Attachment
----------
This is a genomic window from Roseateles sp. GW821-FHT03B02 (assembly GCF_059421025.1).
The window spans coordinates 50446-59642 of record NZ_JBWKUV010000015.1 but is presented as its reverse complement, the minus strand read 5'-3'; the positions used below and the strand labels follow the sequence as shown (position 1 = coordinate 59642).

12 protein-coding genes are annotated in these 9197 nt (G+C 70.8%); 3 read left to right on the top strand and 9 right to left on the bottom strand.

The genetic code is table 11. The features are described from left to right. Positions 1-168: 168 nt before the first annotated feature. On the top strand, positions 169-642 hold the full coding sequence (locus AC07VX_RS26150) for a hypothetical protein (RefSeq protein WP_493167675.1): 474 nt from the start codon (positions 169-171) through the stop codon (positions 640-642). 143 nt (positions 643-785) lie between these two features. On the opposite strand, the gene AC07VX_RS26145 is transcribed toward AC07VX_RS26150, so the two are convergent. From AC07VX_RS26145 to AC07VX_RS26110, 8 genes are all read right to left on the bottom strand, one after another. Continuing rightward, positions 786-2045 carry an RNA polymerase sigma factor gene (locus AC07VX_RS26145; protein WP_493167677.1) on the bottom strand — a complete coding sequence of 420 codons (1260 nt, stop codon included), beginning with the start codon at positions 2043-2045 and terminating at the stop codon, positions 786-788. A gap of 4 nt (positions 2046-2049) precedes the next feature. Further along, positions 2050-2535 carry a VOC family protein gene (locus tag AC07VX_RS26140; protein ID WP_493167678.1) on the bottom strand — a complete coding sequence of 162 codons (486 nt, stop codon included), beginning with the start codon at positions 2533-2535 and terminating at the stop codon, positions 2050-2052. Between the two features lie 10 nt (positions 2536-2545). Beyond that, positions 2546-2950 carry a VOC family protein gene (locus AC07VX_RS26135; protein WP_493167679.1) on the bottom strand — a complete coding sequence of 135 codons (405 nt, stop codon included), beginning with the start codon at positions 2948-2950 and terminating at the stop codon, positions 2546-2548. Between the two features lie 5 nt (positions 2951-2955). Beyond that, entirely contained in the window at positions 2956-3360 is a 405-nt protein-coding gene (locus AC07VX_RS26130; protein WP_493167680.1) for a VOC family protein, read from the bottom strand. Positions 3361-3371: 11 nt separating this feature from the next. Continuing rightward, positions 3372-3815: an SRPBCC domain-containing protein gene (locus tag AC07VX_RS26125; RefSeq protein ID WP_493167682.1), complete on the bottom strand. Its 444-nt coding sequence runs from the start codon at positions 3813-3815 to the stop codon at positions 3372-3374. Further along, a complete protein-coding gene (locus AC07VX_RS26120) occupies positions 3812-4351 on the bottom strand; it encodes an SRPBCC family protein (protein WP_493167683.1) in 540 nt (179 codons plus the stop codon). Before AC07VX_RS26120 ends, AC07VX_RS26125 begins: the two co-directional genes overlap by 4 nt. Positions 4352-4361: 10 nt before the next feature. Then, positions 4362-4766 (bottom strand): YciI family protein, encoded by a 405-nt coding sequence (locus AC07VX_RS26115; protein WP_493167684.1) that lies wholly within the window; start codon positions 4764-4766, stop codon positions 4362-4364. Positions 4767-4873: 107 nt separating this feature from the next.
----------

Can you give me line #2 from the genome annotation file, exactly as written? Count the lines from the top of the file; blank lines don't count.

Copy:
The window spans coordinates 50446-59642 of record NZ_JBWKUV010000015.1 but is presented as its reverse complement, the minus strand read 5'-3'; the positions used below and the strand labels follow the sequence as shown (position 1 = coordinate 59642).